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DUBAI: Sales of homes in Dubai worth $10 million or more rose 6% in the first quarter versus last year, an industry report showed on Tuesday, as demand from the international ultra-rich for homes in the emirate showed little sign of abating.

A total of 105 homes worth an overall $1.73 billion were sold from January to March, up from around $1.6 billion a year earlier, according to property consultancy Knight Frank.

Activity was dominated by cash buyers, with palm tree-shaped artificial island Palm Jumeirah the most sought-after area, accounting for 36.3% of sales by total value, followed by Jumeirah Bay Island and Dubai Hills Estate.

Home to the world’s tallest tower, the United Arab Emirates’ Dubai is seeking to grow its economy through tourism, building a local financial centre and by attracting foreign capital, including into property.

The recent property boom has shown signs of fizzling out, however, with developers, investors and brokers worrying whether a painful correction akin to the slump that rocked the emirate in 2008 can be avoided.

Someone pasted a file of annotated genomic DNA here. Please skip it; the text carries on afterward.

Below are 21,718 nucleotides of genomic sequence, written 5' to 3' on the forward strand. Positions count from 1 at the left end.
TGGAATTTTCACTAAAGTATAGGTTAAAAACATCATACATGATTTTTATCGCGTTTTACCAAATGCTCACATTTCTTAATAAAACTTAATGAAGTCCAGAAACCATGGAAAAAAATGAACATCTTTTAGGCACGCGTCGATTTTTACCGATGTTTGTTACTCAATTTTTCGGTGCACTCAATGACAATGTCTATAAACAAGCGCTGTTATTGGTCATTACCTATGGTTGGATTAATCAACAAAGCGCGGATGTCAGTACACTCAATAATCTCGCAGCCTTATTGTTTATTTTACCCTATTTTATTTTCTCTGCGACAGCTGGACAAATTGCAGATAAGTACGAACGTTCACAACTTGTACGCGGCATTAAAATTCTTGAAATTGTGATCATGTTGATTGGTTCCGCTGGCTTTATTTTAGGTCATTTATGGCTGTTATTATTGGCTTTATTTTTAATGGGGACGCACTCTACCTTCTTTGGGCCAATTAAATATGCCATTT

Last year, Dubai ranked first globally for number of home sales above $10 million, selling nearly 80% more such properties than second-placed London, according to Knight Frank.

The city also bucked the trend of falling luxury prices seen in cities like London and New York last year, posting double-digit gains, Knight Frank said in February.

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“The level of deal activity in Dubai continues to strengthen, particularly at the top end of the market, where the near constant stream of international high-net-worth-individuals vying for the city’s most expensive homes persists,” said Faisal Durrani, Knight Frank’s head of research for Middle East and Africa.

Durrani told Reuters Dubai was aided by the relative affordability of its luxury homes, where well-heeled buyers can purchase about 980 square feet of residential space for $1 million, “about three or four times more than you would get in most major global gateway cities”.

The strong demand suggests many international investors are acquiring Dubai property for second homes rather than “constant buying to flip”, he said, referring to the past practice of buying in order to sell to others quickly for more money.

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